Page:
Friday afternoon I turned in my ID badge at the guard booth as I pulled out of the Adobe garages. “Oh, sorry” said the guard, making the safe assumption that like pretty much everyone else who leaves the ‘country club’ at 600 Townsend Street I just got handed a pink slip. I felt a bit fake in just giving the nod of thanks and not correcting him, but it did little to dent the elation I had that moment, metaphorically passing across the threshold of job security into the unknown.

I spent Saturday morning in penance for the hubris of my prior evening, nursing a hangover and cursing the silence of our empty house. Picking up Desiree and Devin at the airport was the highlight of Saturday, as every other waking moment I wallowed in self-doubt and criticism. By the evening I’d decided I needed a few days to sleep things off, just let myself decompress and catch up with the events of the last month or so. The relative quiet from my phone and email only amplified the emptiness I was feeling inside at the thought of leaving my home behind, my job behind, my security behind. It was time to look ahead.

Sunday morning we woke up, packed a few bags and drove to Carpinteria so we could catch the evening sunset on the beach, and then spend the next few days looking for a place to rent in the area before heading back and renting out our own house in Maxwell Park up north. Even though part of me really just wanted to curl up in a fetal position and sleep for a few days before sorting everything out, I think what I really needed most of all was to force myself forward.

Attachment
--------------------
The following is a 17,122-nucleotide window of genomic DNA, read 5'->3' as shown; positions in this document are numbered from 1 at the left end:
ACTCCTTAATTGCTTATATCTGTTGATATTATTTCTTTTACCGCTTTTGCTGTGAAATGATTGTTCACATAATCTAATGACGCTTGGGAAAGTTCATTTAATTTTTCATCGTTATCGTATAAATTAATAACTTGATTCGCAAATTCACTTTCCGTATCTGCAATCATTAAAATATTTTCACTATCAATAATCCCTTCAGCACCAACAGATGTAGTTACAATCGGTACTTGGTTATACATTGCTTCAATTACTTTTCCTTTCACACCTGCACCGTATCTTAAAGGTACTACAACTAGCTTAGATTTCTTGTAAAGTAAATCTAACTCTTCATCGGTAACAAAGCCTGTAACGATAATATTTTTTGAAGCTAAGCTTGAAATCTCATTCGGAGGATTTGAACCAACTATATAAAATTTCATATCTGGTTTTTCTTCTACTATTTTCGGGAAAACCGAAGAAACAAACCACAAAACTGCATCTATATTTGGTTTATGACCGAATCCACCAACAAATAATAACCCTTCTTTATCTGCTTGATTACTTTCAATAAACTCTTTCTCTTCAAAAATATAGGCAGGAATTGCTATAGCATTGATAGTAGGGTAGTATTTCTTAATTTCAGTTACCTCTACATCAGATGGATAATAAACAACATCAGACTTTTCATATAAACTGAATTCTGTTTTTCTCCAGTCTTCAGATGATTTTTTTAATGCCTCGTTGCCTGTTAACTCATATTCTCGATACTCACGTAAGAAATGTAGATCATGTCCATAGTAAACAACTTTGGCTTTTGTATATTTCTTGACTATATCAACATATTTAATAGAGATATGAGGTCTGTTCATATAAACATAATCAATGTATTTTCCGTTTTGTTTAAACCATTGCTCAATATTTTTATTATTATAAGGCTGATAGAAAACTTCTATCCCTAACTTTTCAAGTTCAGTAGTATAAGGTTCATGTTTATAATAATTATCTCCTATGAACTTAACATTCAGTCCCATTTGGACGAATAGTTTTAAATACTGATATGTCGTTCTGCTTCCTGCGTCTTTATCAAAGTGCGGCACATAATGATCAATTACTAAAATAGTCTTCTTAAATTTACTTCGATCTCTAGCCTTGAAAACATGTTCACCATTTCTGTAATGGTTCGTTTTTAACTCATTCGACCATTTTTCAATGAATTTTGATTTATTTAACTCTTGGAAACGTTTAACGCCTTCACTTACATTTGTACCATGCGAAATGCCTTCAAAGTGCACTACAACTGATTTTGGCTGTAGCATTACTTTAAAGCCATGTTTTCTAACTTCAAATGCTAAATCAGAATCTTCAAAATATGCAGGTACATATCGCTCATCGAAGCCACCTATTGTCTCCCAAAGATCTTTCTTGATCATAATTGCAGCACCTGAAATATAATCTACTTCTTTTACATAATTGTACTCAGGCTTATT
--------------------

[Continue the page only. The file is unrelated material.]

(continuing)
Little guy gets it on in Carpinteria for the first time.

And forward we have gone. I’m typing this now on my iPad in a Carp hotel room while my son sleeps in the bed behind me. As his eyes fluttered asleep a few minutes back, he muttered “this was the best day ever, Dad. I want to live here.” I flashed back a few hours to his shock of red hair coming alight in the sunset as we dodged the waves at Fourth Beach, the gleam in his eyes as he played in the seaweed and foraged for shells and rocks. He felt then what I felt when I first came to this place┬ásome 17 years ago.

This is home.
We just haven’t gotten back down to it quite yet.